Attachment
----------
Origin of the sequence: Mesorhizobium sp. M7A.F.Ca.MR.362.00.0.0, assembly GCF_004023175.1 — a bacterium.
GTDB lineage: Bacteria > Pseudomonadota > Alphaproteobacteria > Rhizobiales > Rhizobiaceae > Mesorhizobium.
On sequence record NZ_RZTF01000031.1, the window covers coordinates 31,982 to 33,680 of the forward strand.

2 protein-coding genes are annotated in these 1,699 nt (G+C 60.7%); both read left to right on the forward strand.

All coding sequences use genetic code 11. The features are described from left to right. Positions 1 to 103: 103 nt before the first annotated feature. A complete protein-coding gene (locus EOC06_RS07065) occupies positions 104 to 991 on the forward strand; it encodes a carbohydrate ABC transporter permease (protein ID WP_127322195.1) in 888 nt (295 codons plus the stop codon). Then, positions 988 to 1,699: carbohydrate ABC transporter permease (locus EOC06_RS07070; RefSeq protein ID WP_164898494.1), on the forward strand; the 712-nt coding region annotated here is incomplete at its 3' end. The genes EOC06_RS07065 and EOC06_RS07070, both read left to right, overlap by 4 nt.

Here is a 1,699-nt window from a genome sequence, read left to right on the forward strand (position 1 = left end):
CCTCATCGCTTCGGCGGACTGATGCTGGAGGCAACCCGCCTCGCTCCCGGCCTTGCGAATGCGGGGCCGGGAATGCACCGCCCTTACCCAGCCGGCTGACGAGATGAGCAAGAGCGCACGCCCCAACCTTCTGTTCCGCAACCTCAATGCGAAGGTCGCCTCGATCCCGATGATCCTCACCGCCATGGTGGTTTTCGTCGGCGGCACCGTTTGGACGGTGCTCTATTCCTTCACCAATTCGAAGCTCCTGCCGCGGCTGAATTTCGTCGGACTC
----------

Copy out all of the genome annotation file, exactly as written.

Origin of the sequence: Mesorhizobium sp. M7A.F.Ca.MR.362.00.0.0, assembly GCF_004023175.1 — a bacterium.
GTDB lineage: Bacteria > Pseudomonadota > Alphaproteobacteria > Rhizobiales > Rhizobiaceae > Mesorhizobium.
On sequence record NZ_RZTF01000031.1, the window covers coordinates 31,982 to 33,680 of the forward strand.

2 protein-coding genes are annotated in these 1,699 nt (G+C 60.7%); both read left to right on the forward strand.

All coding sequences use genetic code 11. The features are described from left to right. Positions 1 to 103: 103 nt before the first annotated feature. A complete protein-coding gene (locus EOC06_RS07065) occupies positions 104 to 991 on the forward strand; it encodes a carbohydrate ABC transporter permease (protein ID WP_127322195.1) in 888 nt (295 codons plus the stop codon). Then, positions 988 to 1,699: carbohydrate ABC transporter permease (locus EOC06_RS07070; RefSeq protein ID WP_164898494.1), on the forward strand; the 712-nt coding region annotated here is incomplete at its 3' end. The genes EOC06_RS07065 and EOC06_RS07070, both read left to right, overlap by 4 nt.

Here is a 1,699-nt window from a genome sequence, read left to right on the forward strand (position 1 = left end):
CCTCATCGCTTCGGCGGACTGATGCTGGAGGCAACCCGCCTCGCTCCCGGCCTTGCGAATGCGGGGCCGGGAATGCACCGCCCTTACCCAGCCGGCTGACGAGATGAGCAAGAGCGCACGCCCCAACCTTCTGTTCCGCAACCTCAATGCGAAGGTCGCCTCGATCCCGATGATCCTCACCGCCATGGTGGTTTTCGTCGGCGGCACCGTTTGGACGGTGCTCTATTCCTTCACCAATTCGAAGCTCCTGCCGCGGCTGAATTTCGTCGGACTC